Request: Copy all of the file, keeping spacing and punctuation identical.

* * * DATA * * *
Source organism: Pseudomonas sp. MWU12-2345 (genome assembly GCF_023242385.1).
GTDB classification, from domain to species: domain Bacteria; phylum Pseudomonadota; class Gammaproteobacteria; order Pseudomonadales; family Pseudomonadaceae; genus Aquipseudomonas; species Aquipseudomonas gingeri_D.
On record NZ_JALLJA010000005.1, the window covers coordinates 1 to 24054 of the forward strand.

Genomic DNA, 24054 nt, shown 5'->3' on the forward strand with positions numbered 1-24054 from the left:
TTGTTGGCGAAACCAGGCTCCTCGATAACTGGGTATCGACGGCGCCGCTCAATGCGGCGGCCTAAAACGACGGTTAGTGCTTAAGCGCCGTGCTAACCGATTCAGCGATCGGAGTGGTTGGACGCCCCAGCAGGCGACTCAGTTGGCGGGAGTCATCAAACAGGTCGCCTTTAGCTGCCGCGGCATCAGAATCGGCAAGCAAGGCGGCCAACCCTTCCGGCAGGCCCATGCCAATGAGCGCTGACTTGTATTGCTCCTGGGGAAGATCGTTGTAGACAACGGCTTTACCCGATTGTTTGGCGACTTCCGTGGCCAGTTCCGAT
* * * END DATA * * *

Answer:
Source organism: Pseudomonas sp. MWU12-2345 (genome assembly GCF_023242385.1).
GTDB classification, from domain to species: domain Bacteria; phylum Pseudomonadota; class Gammaproteobacteria; order Pseudomonadales; family Pseudomonadaceae; genus Aquipseudomonas; species Aquipseudomonas gingeri_D.
On record NZ_JALLJA010000005.1, the window covers coordinates 1 to 24054 of the forward strand.

Genomic DNA, 24054 nt, shown 5'->3' on the forward strand with positions numbered 1-24054 from the left:
TTGTTGGCGAAACCAGGCTCCTCGATAACTGGGTATCGACGGCGCCGCTCAATGCGGCGGCCTAAAACGACGGTTAGTGCTTAAGCGCCGTGCTAACCGATTCAGCGATCGGAGTGGTTGGACGCCCCAGCAGGCGACTCAGTTGGCGGGAGTCATCAAACAGGTCGCCTTTAGCTGCCGCGGCATCAGAATCGGCAAGCAAGGCGGCCAACCCTTCCGGCAGGCCCATGCCAATGAGCGCTGACTTGTATTGCTCCTGGGGAAGATCGTTGTAGACAACGGCTTTACCCGATTGTTTGGCGACTTCCGTGGCCAGTTCCGAT